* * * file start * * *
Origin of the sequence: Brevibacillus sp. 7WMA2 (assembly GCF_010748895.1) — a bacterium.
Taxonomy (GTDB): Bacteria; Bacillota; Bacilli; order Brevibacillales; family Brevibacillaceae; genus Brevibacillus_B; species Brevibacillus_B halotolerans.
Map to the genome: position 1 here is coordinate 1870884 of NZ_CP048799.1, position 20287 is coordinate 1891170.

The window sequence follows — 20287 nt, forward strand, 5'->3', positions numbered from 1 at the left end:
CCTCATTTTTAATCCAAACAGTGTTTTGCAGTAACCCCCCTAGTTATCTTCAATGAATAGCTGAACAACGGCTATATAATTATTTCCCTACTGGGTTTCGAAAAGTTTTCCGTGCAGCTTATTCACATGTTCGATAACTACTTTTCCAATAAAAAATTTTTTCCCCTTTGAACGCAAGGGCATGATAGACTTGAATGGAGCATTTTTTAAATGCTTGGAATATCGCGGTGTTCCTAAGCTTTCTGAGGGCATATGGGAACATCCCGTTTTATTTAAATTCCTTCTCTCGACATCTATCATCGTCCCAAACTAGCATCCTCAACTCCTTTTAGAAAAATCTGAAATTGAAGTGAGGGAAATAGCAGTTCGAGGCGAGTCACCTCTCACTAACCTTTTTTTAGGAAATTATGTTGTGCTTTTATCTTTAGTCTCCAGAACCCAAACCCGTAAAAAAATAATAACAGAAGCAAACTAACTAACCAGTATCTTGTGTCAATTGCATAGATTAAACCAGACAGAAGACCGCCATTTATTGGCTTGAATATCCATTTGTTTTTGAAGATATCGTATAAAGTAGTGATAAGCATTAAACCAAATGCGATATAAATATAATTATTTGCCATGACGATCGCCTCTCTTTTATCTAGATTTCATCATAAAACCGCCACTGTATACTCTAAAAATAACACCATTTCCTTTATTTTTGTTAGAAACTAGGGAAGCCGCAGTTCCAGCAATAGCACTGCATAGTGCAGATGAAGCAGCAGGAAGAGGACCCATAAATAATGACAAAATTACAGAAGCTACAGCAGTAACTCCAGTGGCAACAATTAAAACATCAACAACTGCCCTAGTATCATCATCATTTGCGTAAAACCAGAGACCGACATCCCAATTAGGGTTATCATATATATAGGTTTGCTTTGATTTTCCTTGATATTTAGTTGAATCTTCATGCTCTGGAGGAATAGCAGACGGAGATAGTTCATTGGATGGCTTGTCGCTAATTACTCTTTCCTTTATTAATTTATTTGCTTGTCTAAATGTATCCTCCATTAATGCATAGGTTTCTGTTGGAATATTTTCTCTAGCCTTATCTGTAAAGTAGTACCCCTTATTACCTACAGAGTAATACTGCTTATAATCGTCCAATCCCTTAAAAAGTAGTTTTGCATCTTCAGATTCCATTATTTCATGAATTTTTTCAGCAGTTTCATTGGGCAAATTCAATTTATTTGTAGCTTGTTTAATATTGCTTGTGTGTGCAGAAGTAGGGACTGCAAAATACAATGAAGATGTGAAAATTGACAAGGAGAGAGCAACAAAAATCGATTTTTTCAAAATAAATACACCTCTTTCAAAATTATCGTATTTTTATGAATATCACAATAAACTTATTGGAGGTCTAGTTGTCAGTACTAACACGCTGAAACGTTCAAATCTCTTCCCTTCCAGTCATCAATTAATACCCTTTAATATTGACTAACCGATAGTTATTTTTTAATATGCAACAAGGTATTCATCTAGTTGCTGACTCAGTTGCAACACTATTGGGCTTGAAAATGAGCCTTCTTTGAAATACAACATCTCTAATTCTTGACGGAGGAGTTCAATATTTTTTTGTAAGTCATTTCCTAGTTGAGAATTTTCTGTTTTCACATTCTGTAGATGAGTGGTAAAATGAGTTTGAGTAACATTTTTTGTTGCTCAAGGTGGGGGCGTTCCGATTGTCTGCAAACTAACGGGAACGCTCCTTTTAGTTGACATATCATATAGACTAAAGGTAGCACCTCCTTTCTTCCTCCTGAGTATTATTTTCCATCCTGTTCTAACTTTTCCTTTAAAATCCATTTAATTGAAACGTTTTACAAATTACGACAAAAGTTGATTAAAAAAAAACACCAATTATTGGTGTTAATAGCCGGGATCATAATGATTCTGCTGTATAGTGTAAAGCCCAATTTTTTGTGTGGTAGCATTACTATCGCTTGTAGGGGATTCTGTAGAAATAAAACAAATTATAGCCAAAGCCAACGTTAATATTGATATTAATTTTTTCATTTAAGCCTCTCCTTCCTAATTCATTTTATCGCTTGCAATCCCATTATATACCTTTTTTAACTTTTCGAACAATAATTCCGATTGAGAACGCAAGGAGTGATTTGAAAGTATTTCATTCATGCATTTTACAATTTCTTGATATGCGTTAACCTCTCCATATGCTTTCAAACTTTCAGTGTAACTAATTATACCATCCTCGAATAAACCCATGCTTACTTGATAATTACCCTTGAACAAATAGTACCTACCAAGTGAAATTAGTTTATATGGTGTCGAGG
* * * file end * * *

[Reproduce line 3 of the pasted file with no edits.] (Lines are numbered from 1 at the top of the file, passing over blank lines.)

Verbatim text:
Map to the genome: position 1 here is coordinate 1870884 of NZ_CP048799.1, position 20287 is coordinate 1891170.